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ELM: CSU Math Study Guide16 chapters | 140 lessons

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Lesson Transcript

Instructor:
*Yuanxin (Amy) Yang Alcocer*

Amy has a master's degree in secondary education and has taught math at a public charter high school.

Thinking in terms of pizza is an excellent way to think about percentages. Learn how it can help you understand percentages in this video lesson. You will also learn about the uses of percentages in the real world.

Picture a big pizza with your favorite toppings on it. Now, I like pepperoni, so mine has lots of pepperoni slices. Now picture the pizza being sliced into fourths, then eights, then sixteenths. Yum! My stomach's rumbling - is yours? Picture holding a slice of pizza in your hand, and you're holding a percentage of the pizza. So, a percentage, or **percent**, is a part of a whole. The word has its roots in the Latin language, from the phrase 'per centum,' which literally means 'per hundred.'

We can think of a hundred as a whole, or all of something. A hundred percent of a pizza is the whole pizza. Half a pizza would be 50 percent, or half of a hundred percent. The percentage tells you how much of the whole you have.

If we divided our pizza into 100 little slices, then each slice would represent 1 percent of the pizza. This is another way to visualize percentages. You can take a whole of something and divide it into 100 little pieces and then figure out how many little pieces are in the portion you are interested in. If I wanted a quarter of the pizza, I would see that it would require 25 little slices out of 100, or 25 percent of the pizza.

It is definitely possible to have a percentage that represents more than a whole or more than a hundred of something. What if you had a friend with a very good appetite, and he happened to eat 2 whole pizzas? Let's visualize this. If we divided each pizza into our little 100 slices, how many slices did he eat? Yes, he would have eaten 200 little slices. That sounds like a lot, but your friend has a big appetite, and he's won several eating contests because of it. Anyway, if he ate 200 little slices, then he would have eaten 200 percent of one pizza.

We know that a hundred percent is a whole of something. Percents less than a hundred mean that they are less than a whole. Percents more than a hundred mean that they include a whole of something plus more of the something.

There are three ways to write our percentages. We can use the mathematical percentage symbol, or we can write it in either decimal or fraction form. Let's take a look at how we can write 50 percent. Using the percentage symbol, it will look like 50%. The percentage symbol looks like two little zeroes with a slash separating them.

In **decimal form**, 50 percent is 0.50. In decimal form, 1 is the same as a 100%. In **fraction form**, 50 percent is 1/2. 1 in this form also means a 100%. If you divide 1 by 2, you will see that you get the decimal form of the fraction, 0.50.

Let's try writing 25 percent in the three different forms. Using the symbol, it's 25%. In decimal form, it is 0.25, and in fraction form, it is 1/4. Can you guess what 1 divided by 4 equals?

Now that we know how to write percentages, let's talk about where in the real world you will encounter them. The first that I'm sure you are familiar with is in school, when the teacher hands back a graded test. What do you normally see in red? Yes, you see your grade or your test score. Most times, you will either see the percentage symbol or the fraction form. If you did really well on your test, you might see a score of 97% or 97/100 if there were 100 questions and you got 97 of them right.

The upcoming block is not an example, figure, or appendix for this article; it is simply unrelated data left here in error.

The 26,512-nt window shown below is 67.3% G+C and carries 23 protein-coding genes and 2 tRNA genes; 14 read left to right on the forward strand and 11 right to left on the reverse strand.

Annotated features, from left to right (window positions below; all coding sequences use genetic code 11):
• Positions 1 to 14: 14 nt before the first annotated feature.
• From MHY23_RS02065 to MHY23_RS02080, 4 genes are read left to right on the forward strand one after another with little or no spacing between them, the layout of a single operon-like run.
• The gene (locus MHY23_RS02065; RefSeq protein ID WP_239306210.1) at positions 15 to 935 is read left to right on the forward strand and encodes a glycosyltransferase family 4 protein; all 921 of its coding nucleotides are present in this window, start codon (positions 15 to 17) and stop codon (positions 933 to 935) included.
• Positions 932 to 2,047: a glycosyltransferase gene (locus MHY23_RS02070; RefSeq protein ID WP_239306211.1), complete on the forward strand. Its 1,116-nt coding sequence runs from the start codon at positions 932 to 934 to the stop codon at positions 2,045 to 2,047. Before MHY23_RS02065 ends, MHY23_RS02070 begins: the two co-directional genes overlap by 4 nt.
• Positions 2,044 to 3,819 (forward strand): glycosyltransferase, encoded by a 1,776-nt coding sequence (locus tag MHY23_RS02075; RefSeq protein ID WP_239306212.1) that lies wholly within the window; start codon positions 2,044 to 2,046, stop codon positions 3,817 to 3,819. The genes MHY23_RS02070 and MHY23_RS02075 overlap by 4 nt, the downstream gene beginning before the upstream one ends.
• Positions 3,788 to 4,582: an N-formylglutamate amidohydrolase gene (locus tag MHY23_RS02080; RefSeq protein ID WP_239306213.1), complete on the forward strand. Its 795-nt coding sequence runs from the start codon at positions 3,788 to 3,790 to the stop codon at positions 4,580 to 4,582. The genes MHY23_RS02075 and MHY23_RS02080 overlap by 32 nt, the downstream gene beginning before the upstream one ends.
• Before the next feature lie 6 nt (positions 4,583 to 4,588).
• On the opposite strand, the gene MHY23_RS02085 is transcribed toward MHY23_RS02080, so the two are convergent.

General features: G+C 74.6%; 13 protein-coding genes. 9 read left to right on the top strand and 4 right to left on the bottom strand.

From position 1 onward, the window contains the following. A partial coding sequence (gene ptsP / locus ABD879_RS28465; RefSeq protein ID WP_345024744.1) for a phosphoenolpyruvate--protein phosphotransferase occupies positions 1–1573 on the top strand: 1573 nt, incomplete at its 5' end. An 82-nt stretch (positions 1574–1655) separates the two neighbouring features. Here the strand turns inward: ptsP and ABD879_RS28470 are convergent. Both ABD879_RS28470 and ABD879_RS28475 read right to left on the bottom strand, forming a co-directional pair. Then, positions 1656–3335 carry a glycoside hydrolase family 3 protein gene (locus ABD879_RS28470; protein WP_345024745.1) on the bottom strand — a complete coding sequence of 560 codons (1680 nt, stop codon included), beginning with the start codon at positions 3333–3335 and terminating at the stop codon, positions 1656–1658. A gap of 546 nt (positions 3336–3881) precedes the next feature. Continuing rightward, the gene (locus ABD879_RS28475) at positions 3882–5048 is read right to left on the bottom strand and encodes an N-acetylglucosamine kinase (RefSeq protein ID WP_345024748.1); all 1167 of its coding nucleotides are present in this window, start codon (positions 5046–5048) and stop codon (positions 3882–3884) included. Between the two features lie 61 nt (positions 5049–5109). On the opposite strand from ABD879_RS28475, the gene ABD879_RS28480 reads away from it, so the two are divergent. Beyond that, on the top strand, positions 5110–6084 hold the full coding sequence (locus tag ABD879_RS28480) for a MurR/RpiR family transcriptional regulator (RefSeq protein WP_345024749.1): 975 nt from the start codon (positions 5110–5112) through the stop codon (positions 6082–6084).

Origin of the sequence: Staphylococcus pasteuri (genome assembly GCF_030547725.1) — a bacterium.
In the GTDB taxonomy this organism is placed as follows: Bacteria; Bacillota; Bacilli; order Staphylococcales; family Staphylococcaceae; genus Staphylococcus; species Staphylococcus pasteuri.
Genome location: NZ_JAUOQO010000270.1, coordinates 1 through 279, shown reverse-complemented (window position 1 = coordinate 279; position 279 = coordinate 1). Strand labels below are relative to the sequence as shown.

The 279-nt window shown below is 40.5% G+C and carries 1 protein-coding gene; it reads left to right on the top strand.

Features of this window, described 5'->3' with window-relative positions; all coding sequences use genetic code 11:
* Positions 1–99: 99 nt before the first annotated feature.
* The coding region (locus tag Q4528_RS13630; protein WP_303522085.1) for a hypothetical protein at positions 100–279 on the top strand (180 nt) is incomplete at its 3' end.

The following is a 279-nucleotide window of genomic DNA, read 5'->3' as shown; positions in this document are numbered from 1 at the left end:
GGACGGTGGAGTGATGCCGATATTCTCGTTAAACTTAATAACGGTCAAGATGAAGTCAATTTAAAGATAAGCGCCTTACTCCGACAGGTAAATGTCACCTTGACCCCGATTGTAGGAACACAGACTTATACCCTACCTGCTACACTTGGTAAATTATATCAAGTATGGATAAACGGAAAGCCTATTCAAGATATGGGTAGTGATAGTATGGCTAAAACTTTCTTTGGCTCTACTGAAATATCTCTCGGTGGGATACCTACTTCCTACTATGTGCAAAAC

Another place that you will see percentages is when you go shopping, either at a physical store or online. Many stores will have sales or special discounts that'll save you money. You might see your favorite shirt on sale for a 20% discount. Or, you might even see your favorite shoes on sale for 80% off. Which discount, the 20% or the 80%, will save you more money? That's right, the 80%, because that sale or discount means you only pay 20% of the cost of the shoes, where you would have to pay 80% of the cost of the shirt. The higher the percentage discount, the more you save.

To review, **percentage** literally means 'per hundred;' you can also think of it as part of a whole. 100% is a whole of something. If you had more than a hundred, then you have more than a whole. You have a whole plus something more. If you had less than a hundred, then you only have a piece of the whole. The three ways to write your percentage are with the **percentage symbol** (%), in **decimal form** and in **fraction form**.

After this lesson, you will be able to:

- Define percentage
- Explain what it means to have 100% of something or more or less than 100% of something
- Understand the three ways to write percentages
- Identify real-world examples of when you would find percentages

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ELM: CSU Math Study Guide16 chapters | 140 lessons

- What is a Decimal Place Value? 6:19
- Comparing and Ordering Decimals 8:56
- Arithmetic with Decimal Numbers 10:40
- Solving Problems Using Decimal Numbers 6:57
- What is a Percent? - Definition & Examples 4:20
- Solve Problems Using Percents 7:50
- Changing Between Decimals and Fractions 7:17
- Go to ELM Test - Numbers and Data: Decimals and Percents

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